Note: The Skinny blog is written by Rick Smith, editor and co-founder of WRAL Tech Wire and business editor of

RESEARCH TRIANGLE PARK, N.C. – Cynthia Marshall, AT&T’s top executive in North Carolina, is sharing online in eloquent, emotional and powerful fashion her battle against colon cancer.

“I am quite hopeful and I’ve claimed a disease free, healthy future with a brand new ATTitude,” she wrote Thursday in a journal entry at the website CaringBridge,org.

“For the present, I’m thankful each day, whether it’s one of my 9 ‘whose body is this?’ days or one of my 5 ‘feeling more like Cynt’ days. Because of you, I’m celebrating life EVERYDAY.”

Marshall, who lives in Cary, is referring to the 14 days between chemo and other treatments she is receiving.

As chemo treatment recipients [I’m one, having endured colon cancer myself five years ago] can attest, the chemo cocktails know the patient for a loop – mentally and physically. Just about the time you begin to recover, it’s time for another treatment.

“Greetings from the Chemo Clubhouse,” she writes to begin the latest entry.

Marshall took a leave of absence from AT&T in January when she was diagnosed with Stage 3 colon cancer.

“[T] Lord had helped me understand that a virtual thunderstorm swept into my life on December 15, 2010, my 51st birthday,” she wrote. “Since then, I have experienced sadness, worry, weakness, and anxiety. But I have also experienced peace, comfort and an incredible outpouring of love. And through it all, I’ve never doubted that this thunderstorm is heaven-sent for a Divine purpose. I remain optimistic and am hanging on tightly to God’s promises. ‘We’ are beating cancer! (We’ve actually already beaten it; we’re just taking some extra steps to keep it in my past.)”

While recovering, Marshall has reached out online to share a message of hope while through that witness she is encouraging people who haven’t had a colon screening to schedule one. She also delivered a video address to the NC Chamber annual meeting earlier this week.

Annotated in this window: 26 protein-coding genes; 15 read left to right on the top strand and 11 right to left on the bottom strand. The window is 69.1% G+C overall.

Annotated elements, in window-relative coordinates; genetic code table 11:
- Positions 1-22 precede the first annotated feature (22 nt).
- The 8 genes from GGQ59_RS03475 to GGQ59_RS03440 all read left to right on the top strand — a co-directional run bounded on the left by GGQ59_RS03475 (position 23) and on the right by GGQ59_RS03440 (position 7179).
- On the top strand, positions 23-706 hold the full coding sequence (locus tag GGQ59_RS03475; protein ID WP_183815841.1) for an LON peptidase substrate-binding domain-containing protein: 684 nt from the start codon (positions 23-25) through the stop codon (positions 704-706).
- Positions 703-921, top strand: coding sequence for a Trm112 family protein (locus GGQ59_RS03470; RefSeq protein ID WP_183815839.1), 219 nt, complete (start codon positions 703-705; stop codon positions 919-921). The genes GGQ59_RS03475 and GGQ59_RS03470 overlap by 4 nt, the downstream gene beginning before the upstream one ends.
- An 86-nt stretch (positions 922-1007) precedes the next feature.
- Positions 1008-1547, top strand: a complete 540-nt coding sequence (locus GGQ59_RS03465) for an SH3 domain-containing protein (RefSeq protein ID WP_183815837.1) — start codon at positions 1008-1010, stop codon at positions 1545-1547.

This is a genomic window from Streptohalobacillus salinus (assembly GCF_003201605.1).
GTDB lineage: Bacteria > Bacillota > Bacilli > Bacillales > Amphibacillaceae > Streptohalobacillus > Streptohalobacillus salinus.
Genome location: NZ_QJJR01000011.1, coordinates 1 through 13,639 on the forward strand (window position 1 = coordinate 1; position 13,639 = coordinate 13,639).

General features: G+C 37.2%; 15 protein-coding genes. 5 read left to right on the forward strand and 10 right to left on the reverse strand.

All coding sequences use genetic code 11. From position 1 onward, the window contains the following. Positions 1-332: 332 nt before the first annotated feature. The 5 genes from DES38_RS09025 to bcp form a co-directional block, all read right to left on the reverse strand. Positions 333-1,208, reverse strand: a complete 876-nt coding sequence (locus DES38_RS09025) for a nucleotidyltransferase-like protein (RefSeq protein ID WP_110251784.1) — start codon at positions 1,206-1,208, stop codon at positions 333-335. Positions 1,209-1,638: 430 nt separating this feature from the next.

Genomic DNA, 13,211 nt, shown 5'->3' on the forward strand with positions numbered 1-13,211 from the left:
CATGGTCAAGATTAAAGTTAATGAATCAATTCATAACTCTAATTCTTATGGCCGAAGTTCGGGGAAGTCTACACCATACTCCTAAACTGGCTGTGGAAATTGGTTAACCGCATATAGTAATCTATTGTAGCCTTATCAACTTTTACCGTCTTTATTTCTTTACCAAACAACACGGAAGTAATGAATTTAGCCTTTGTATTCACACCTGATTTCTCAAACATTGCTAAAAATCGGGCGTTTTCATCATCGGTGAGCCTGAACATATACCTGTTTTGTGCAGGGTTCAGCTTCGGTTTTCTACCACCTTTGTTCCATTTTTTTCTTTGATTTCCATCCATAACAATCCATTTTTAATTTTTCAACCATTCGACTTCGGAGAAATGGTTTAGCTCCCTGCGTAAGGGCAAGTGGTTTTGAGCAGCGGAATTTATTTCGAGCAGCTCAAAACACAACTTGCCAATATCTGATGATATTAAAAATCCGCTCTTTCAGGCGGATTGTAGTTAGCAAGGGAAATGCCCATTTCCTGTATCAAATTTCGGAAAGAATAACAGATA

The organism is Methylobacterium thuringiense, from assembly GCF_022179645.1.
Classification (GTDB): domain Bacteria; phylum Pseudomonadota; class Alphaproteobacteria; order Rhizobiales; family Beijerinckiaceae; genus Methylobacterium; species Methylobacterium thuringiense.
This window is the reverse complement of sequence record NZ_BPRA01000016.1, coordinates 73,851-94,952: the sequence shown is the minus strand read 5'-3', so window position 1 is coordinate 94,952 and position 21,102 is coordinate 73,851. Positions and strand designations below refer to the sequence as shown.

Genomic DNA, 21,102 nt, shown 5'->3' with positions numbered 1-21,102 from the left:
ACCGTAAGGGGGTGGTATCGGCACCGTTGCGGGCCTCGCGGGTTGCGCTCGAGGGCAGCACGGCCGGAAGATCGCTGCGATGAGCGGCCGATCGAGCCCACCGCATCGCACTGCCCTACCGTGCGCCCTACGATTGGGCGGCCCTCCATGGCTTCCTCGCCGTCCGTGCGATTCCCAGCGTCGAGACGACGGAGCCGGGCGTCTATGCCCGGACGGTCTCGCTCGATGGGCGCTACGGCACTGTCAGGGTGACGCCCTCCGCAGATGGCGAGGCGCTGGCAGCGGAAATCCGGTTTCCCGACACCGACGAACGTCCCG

In the days when speaking about one’s faith can trigger a great deal of criticism, Marshall has been quite open about hers.

“[T]he Lord is still in charge and working miracles daily! I entered the [Chemo] Clubhouse yesterday morning in pearls, sweats, a hairdo that’s starting to shed, and fluffy socks! :-),” she wrote.

She also cited scripture:

“For I know the plans I have for you, declares the Lord, plans to prosper you and not harm you, plans to give you hope and a future” (Jer 29:11).

Marshall plans to return to work in July. But the memories of what she has experienced are not likely to fade.

“Over the past two weeks I’ve experienced the normal chemo side effects and gained a new understanding of ‘I can feel it in my bones,’ since the side effect of the White Blood Cell booster shot is a great deal of pain,” she wrote. “I’m determined to endure these shots as often as necessary and – praise the Lord! – it has paid off. My WBC count was up but my platelets were dangerously low. So we made some adjustments to the chemo meds for this round to hopefully address the low platelet count and were able to tip-off March Madness in the Clubhouse on schedule.”

If you choose to visit the CaringBridge website, you can read more about Marshall’s battle.

You also can leave her a message.

As cancer survivors can tell you, prayers and support from family, friends and strangers can be effective treatments, too. And better still, they don’t require a needle or leave you with “chemo brain.”

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